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  • Tuesday, April 26, 2005


    Global Poverty

    I've been aware for a long time of the disconnect between American's perception of their charitable works and the reality of private and government donations. We suck at donating yet think we're king donor of the world.

    There is an attitude, fostered by the hypercapitalists and those interested in killing as much of our government as possible, that being poor is a moral failing. This goes along with the American myth/mirage/dream: If you just work hard enough, you will be rewarded with money and status. Almost total BS but we're indoctrinated with it.

    The following is from Failing to Curb Global Poverty by Sean Gonsalves:

    ''Americans do not believe this, but it's true. Americans believe, when they're asked in opinion surveys how much aid we give, they believe first that the official aid is roughly 25 to 30 times what it actually is, and they believe that the private giving is many times more than the official giving. Both of these are simply wrong,'' he said.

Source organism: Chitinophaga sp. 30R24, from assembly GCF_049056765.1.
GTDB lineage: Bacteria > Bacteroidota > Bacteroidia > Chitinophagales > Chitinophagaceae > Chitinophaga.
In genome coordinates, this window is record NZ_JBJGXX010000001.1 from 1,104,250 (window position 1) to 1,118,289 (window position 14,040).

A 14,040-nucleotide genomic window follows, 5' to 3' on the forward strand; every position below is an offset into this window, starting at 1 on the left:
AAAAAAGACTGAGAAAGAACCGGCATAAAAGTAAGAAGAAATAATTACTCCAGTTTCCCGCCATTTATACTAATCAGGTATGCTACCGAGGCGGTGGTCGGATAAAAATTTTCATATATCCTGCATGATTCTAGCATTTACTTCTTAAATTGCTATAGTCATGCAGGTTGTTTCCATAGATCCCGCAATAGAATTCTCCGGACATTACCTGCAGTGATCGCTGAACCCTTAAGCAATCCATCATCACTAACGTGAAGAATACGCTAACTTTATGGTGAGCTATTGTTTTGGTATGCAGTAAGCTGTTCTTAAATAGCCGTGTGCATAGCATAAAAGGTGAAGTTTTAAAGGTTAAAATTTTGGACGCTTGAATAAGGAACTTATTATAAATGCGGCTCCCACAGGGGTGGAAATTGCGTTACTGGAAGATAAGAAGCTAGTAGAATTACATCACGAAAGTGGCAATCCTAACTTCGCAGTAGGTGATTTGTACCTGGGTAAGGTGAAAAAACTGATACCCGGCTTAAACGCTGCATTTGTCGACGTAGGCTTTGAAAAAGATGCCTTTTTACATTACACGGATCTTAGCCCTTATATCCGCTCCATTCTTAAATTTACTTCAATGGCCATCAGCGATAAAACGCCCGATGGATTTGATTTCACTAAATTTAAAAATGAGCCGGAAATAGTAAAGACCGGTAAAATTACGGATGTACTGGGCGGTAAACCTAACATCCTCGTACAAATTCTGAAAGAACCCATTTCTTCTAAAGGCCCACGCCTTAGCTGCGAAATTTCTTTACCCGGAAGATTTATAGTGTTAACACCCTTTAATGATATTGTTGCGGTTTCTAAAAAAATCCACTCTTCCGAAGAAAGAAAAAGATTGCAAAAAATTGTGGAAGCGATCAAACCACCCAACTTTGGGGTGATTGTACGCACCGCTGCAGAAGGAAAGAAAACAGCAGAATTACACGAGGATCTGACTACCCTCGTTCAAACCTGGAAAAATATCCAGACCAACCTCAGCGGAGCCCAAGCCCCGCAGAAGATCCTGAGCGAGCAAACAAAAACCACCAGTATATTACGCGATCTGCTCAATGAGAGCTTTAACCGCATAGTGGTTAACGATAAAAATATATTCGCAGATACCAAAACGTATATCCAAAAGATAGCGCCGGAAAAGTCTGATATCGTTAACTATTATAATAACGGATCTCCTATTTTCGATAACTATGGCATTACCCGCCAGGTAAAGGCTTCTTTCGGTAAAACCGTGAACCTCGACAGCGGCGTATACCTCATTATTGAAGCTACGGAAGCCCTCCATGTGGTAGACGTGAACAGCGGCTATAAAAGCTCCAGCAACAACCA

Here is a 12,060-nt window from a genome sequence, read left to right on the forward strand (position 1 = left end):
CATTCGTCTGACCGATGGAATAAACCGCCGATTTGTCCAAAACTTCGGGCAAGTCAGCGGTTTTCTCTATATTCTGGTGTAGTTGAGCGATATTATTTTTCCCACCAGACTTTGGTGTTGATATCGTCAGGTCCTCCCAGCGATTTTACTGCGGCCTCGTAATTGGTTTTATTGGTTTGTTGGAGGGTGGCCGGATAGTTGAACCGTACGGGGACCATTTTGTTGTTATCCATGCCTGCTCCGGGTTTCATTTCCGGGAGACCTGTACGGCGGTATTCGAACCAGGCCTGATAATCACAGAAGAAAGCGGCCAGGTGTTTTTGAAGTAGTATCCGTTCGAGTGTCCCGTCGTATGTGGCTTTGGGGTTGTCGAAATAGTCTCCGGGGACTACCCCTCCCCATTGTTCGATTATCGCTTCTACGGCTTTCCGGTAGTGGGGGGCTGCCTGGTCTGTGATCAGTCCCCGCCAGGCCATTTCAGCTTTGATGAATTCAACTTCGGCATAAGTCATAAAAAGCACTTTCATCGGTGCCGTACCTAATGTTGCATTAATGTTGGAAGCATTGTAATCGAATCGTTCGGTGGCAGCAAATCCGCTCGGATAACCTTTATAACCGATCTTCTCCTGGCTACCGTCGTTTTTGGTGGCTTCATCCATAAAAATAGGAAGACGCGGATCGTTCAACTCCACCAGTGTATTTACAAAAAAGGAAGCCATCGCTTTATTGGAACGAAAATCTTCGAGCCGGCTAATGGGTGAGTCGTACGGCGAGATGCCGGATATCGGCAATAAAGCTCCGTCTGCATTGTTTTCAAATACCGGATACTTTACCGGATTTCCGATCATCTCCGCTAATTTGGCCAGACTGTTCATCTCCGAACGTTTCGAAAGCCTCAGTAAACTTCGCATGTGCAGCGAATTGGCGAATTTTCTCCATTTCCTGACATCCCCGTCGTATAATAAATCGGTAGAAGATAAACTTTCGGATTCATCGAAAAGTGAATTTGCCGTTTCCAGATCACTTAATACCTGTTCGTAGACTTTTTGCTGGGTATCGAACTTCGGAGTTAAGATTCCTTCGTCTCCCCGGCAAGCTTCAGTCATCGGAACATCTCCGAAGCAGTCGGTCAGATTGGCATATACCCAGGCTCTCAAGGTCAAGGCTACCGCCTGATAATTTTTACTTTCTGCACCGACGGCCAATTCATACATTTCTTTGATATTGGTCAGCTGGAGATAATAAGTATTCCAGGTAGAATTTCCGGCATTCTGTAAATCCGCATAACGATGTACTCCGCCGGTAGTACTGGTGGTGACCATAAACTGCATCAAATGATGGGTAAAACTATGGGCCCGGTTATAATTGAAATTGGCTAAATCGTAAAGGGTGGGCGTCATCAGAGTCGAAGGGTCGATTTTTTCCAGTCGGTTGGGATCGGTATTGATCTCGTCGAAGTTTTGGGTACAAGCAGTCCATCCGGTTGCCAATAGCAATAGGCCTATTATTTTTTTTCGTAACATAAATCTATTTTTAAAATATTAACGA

The official giving this year will be about $16 billion of development assistance in a $12 trillion economy. That's about 0.15 percent of our gross national product.

    Private charity will offer about $6 billion. If you add it all up total U.S. giving is about 0.2 percent, or about 20 cents of every 100 dollars.

    In Monterrey, Mexico, Bush attended the conference in which the U.S. and other governments signed the Monterrey Consensus, agreeing ''to make concrete efforts towards the target of 0.7 percent of gross national income as official development assistance'' - the international standard the Bush administration signed up for.

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